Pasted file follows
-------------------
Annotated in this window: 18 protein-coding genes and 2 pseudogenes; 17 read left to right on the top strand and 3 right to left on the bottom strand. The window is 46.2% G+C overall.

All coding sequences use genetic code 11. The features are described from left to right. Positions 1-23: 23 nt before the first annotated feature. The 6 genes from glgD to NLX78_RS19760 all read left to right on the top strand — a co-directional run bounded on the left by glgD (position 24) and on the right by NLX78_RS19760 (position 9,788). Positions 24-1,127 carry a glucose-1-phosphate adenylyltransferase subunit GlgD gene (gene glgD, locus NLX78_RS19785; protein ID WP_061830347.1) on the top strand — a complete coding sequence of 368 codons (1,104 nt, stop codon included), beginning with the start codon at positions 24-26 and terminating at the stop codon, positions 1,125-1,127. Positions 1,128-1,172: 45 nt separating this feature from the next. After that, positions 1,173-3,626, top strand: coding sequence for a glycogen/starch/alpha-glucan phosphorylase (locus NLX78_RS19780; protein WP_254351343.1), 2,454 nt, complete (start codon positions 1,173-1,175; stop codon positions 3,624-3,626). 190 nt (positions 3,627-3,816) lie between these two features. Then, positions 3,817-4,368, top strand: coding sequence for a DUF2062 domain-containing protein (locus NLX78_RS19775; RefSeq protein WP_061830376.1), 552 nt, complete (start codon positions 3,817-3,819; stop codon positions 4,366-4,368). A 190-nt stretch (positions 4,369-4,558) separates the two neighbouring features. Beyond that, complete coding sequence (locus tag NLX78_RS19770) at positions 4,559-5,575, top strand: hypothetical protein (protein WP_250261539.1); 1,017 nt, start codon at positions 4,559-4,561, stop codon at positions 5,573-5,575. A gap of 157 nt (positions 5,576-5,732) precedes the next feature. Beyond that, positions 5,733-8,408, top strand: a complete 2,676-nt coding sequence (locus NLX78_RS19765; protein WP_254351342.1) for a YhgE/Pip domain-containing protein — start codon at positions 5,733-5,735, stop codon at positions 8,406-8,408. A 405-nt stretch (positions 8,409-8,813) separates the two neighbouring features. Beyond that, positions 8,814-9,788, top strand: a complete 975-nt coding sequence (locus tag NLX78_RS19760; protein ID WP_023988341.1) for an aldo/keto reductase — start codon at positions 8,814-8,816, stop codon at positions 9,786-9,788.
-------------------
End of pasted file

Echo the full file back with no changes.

Annotated in this window: 18 protein-coding genes and 2 pseudogenes; 17 read left to right on the top strand and 3 right to left on the bottom strand. The window is 46.2% G+C overall.

All coding sequences use genetic code 11. The features are described from left to right. Positions 1-23: 23 nt before the first annotated feature. The 6 genes from glgD to NLX78_RS19760 all read left to right on the top strand — a co-directional run bounded on the left by glgD (position 24) and on the right by NLX78_RS19760 (position 9,788). Positions 24-1,127 carry a glucose-1-phosphate adenylyltransferase subunit GlgD gene (gene glgD, locus NLX78_RS19785; protein ID WP_061830347.1) on the top strand — a complete coding sequence of 368 codons (1,104 nt, stop codon included), beginning with the start codon at positions 24-26 and terminating at the stop codon, positions 1,125-1,127. Positions 1,128-1,172: 45 nt separating this feature from the next. After that, positions 1,173-3,626, top strand: coding sequence for a glycogen/starch/alpha-glucan phosphorylase (locus NLX78_RS19780; protein WP_254351343.1), 2,454 nt, complete (start codon positions 1,173-1,175; stop codon positions 3,624-3,626). 190 nt (positions 3,627-3,816) lie between these two features. Then, positions 3,817-4,368, top strand: coding sequence for a DUF2062 domain-containing protein (locus NLX78_RS19775; RefSeq protein WP_061830376.1), 552 nt, complete (start codon positions 3,817-3,819; stop codon positions 4,366-4,368). A 190-nt stretch (positions 4,369-4,558) separates the two neighbouring features. Beyond that, complete coding sequence (locus tag NLX78_RS19770) at positions 4,559-5,575, top strand: hypothetical protein (protein WP_250261539.1); 1,017 nt, start codon at positions 4,559-4,561, stop codon at positions 5,573-5,575. A gap of 157 nt (positions 5,576-5,732) precedes the next feature. Beyond that, positions 5,733-8,408, top strand: a complete 2,676-nt coding sequence (locus NLX78_RS19765; protein WP_254351342.1) for a YhgE/Pip domain-containing protein — start codon at positions 5,733-5,735, stop codon at positions 8,406-8,408. A 405-nt stretch (positions 8,409-8,813) separates the two neighbouring features. Beyond that, positions 8,814-9,788, top strand: a complete 975-nt coding sequence (locus tag NLX78_RS19760; protein ID WP_023988341.1) for an aldo/keto reductase — start codon at positions 8,814-8,816, stop codon at positions 9,786-9,788.